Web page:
8.3 Identification of ions and gases
1 Use the following tests to identify: aqueous cations:
• ammonium, copper(II), iron(II), iron(III) and zinc by means of aqueous sodium hydroxide and aqueous ammonia as appropriate. (Formulae of complex ions are not required.) anions:
• carbonate by means of dilute acid and then limewater,
• chloride by means of aqueous silver nitrate under acidic conditions,
• nitrate by reduction with aluminium,
• sulfate by means of aqueous barium ions under acidic conditions, gases:
• ammonia by means of damp red litmus paper,
• carbon dioxide by means of limewater,
• chlorine by means of damp litmus paper,
• hydrogen by means of a lighted splint,
• oxygen by means of a glowing splint.

 C9. The Periodic Table
1 Describe the way the Periodic Table classifies elements in order of atomic (proton) number.
2 Use the Periodic Table to predict properties of elements by means of groups and periods.*

 9.1 Periodic trends
1 Describe the change from metallic to non-metallic character across a period.
2 Describe the relationship between Group number, number of outer-shell (valency) electrons and metallic/non-metallic character.*

9.2 Group properties
1 Describe lithium, sodium and potassium in Group I as a collection of relatively soft metals showing a trend in melting point and reaction with water.
2 Predict the properties of other elements in Group I, given data where appropriate.*
3 Describe the trends in properties of chlorine, bromine and iodine in Group VII including colour, physical state and reactions with other halide ions.
4 Predict the properties of other elements in Group VII, given data where appropriate.*

9.3 Transition elements
1 Describe the transition elements as a collection of metals having high densities, high melting points and forming coloured compounds, and which, as elements and compounds, often act as catalysts.

9.4 Noble gases
1 Describe the noble gases as being unreactive.
2 Describe the uses of the noble gases in providing an inert atmosphere, i.e. argon in lamps, helium for filling balloons.*

C10. Metals
10.1 Properties of metals
1 Distinguish between metals and non-metals by their general physical and chemical properties.
2 Identify and interpret diagrams that represent the structure of an alloy.*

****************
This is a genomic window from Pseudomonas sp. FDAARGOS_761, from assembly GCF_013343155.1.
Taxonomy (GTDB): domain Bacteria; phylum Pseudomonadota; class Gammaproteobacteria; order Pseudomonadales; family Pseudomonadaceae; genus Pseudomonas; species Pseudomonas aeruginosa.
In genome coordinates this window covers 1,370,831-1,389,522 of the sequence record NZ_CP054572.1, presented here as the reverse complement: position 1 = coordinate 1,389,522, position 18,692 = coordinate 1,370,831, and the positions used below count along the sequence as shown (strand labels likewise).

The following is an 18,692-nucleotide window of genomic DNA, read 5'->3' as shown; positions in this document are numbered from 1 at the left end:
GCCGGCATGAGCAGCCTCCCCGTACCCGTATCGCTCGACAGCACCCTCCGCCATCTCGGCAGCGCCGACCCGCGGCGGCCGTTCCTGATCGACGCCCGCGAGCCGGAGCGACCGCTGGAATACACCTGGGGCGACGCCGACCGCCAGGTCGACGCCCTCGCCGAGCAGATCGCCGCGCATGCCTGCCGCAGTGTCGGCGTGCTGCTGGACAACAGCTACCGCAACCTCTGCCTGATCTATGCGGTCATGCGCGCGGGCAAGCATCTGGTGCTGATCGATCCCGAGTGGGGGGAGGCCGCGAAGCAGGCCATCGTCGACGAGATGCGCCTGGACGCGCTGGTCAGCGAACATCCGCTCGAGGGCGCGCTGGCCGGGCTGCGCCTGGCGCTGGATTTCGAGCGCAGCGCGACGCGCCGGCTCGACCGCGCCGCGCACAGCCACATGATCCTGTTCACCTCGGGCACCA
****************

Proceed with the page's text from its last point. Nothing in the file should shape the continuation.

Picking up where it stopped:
3 Explain why metals are often used in the form of alloys.

10.2 Reactivity series
1 Place in order of reactivity: potassium, sodium, calcium, magnesium, zinc, iron, hydrogen and copper, by reference to the reactions, if any, of the elements with
• water or steam,
• dilute hydrochloric acid (except for alkali metals).
2 Describe the reactivity series to the tendency of a metal to form its positive ion, illustrated by its reaction, if any, with:
• the aqueous ions of other listed metals,
• the oxides of the other listed metals. *
3 Deduce an order of reactivity from a given set of experimental results.*

10.3 Extraction of metals
1 Describe the use of carbon in the extraction of copper from copper oxide.
2 Describe the essential reactions in the extraction of iron in the blast furnace. *
3 Relate the method of extraction of a metal from its ore to its position in the reactivity series limited to Group I and II metals, aluminium, iron and copper.*

C11. Air and Water
1 State a chemical test for water.
2 Describe and explain, in outline, the purification of the water supply by filtration and chlorination.
3 Describe the composition of clean air as being a mixture of 78% nitrogen, 21% oxygen and small quantities of noble gases, water vapour and carbon dioxide.
4 Explain why the proportion of carbon dioxide in air is increasing, and why this is important.*
5 Describe the formation of carbon dioxide:
• as a product of complete combustion of carbon-containing substances,
• as a product of respiration,
• as a product of the reaction between an acid and a carbonate,
• as a product of thermal decomposition.
6 Describe the rusting of iron in terms of a reaction involving air and water, and simple methods of rust prevention, including paint and other coatings to exclude oxygen.

C12. Organic Chemistry 

12.1 Fuels
1 Recall coal, natural gas and petroleum as fossil fuels that produce carbon dioxide on combustion.
2 Name methane as the main constituent of natural gas.
3 Describe petroleum as a mixture of hydrocarbons and its separation into useful fractions by fractional distillation.
4 Understand the essential principle of fractional distillation in terms of differing boiling points (ranges) of fractions related to molecular size and intermolecular attractive forces.*
5 State the use of:
• refinery gas for bottled gas for heating and cooking,
• gasoline fraction for fuel (petrol) in cars,
• diesel oil/gas oil for fuel in diesel engines.

12.2 Hydrocarbons
1 Describe the properties of alkanes (exemplified by methane) as being generally unreactive, except in terms of burning.
2 State that the products of complete combustion of hydrocarbons, exemplified by methane, are carbon dioxide and water.
3 Name, identify and draw the structures of methane, ethane, ethene and ethanol.
4 Recognise alkanes and alkenes from their chemical names or from molecular structures. *
5 Describe the manufacture of alkenes by cracking.*
6 Distinguish between alkanes and alkenes by the addition reaction of alkenes with bromine.